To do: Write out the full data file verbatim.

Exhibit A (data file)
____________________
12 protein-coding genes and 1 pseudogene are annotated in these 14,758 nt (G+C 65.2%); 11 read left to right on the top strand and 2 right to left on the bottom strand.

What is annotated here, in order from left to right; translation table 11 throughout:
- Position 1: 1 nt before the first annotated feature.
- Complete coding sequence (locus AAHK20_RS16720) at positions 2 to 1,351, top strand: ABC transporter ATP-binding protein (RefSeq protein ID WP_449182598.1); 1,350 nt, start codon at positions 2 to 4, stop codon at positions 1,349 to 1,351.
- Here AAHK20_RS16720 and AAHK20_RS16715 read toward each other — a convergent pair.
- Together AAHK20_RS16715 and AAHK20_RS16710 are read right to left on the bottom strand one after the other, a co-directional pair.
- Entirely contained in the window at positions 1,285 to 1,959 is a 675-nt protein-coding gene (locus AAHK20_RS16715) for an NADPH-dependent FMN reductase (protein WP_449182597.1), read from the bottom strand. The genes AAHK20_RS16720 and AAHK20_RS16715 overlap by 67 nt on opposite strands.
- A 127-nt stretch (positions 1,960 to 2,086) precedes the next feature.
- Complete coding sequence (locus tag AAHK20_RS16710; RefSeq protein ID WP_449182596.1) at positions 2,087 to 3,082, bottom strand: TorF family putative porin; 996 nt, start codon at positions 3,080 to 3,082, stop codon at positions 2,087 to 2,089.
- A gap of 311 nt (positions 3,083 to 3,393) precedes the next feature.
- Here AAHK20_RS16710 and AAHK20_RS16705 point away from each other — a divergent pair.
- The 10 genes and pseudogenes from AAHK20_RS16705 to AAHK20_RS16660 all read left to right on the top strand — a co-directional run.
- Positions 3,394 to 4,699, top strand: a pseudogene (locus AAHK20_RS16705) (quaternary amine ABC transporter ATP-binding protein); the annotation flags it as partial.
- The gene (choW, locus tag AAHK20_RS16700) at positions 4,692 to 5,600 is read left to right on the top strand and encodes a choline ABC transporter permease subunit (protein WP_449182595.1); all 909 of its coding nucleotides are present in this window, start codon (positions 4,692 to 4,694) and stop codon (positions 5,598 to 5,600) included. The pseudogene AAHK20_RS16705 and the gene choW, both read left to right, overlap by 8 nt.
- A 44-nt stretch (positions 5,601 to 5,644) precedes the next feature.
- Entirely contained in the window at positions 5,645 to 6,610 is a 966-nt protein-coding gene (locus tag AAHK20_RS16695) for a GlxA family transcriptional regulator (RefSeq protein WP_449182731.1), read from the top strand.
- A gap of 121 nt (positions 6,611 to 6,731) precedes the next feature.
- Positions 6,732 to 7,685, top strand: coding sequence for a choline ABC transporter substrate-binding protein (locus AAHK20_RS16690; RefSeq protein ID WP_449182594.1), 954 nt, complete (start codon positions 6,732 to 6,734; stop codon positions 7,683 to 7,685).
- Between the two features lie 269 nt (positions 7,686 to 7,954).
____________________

12 protein-coding genes and 1 pseudogene are annotated in these 14,758 nt (G+C 65.2%); 11 read left to right on the top strand and 2 right to left on the bottom strand.

What is annotated here, in order from left to right; translation table 11 throughout:
- Position 1: 1 nt before the first annotated feature.
- Complete coding sequence (locus AAHK20_RS16720) at positions 2 to 1,351, top strand: ABC transporter ATP-binding protein (RefSeq protein ID WP_449182598.1); 1,350 nt, start codon at positions 2 to 4, stop codon at positions 1,349 to 1,351.
- Here AAHK20_RS16720 and AAHK20_RS16715 read toward each other — a convergent pair.
- Together AAHK20_RS16715 and AAHK20_RS16710 are read right to left on the bottom strand one after the other, a co-directional pair.
- Entirely contained in the window at positions 1,285 to 1,959 is a 675-nt protein-coding gene (locus AAHK20_RS16715) for an NADPH-dependent FMN reductase (protein WP_449182597.1), read from the bottom strand. The genes AAHK20_RS16720 and AAHK20_RS16715 overlap by 67 nt on opposite strands.
- A 127-nt stretch (positions 1,960 to 2,086) precedes the next feature.
- Complete coding sequence (locus tag AAHK20_RS16710; RefSeq protein ID WP_449182596.1) at positions 2,087 to 3,082, bottom strand: TorF family putative porin; 996 nt, start codon at positions 3,080 to 3,082, stop codon at positions 2,087 to 2,089.
- A gap of 311 nt (positions 3,083 to 3,393) precedes the next feature.
- Here AAHK20_RS16710 and AAHK20_RS16705 point away from each other — a divergent pair.
- The 10 genes and pseudogenes from AAHK20_RS16705 to AAHK20_RS16660 all read left to right on the top strand — a co-directional run.
- Positions 3,394 to 4,699, top strand: a pseudogene (locus AAHK20_RS16705) (quaternary amine ABC transporter ATP-binding protein); the annotation flags it as partial.
- The gene (choW, locus tag AAHK20_RS16700) at positions 4,692 to 5,600 is read left to right on the top strand and encodes a choline ABC transporter permease subunit (protein WP_449182595.1); all 909 of its coding nucleotides are present in this window, start codon (positions 4,692 to 4,694) and stop codon (positions 5,598 to 5,600) included. The pseudogene AAHK20_RS16705 and the gene choW, both read left to right, overlap by 8 nt.
- A 44-nt stretch (positions 5,601 to 5,644) precedes the next feature.
- Entirely contained in the window at positions 5,645 to 6,610 is a 966-nt protein-coding gene (locus tag AAHK20_RS16695) for a GlxA family transcriptional regulator (RefSeq protein WP_449182731.1), read from the top strand.
- A gap of 121 nt (positions 6,611 to 6,731) precedes the next feature.
- Positions 6,732 to 7,685, top strand: coding sequence for a choline ABC transporter substrate-binding protein (locus AAHK20_RS16690; RefSeq protein ID WP_449182594.1), 954 nt, complete (start codon positions 6,732 to 6,734; stop codon positions 7,683 to 7,685).
- Between the two features lie 269 nt (positions 7,686 to 7,954).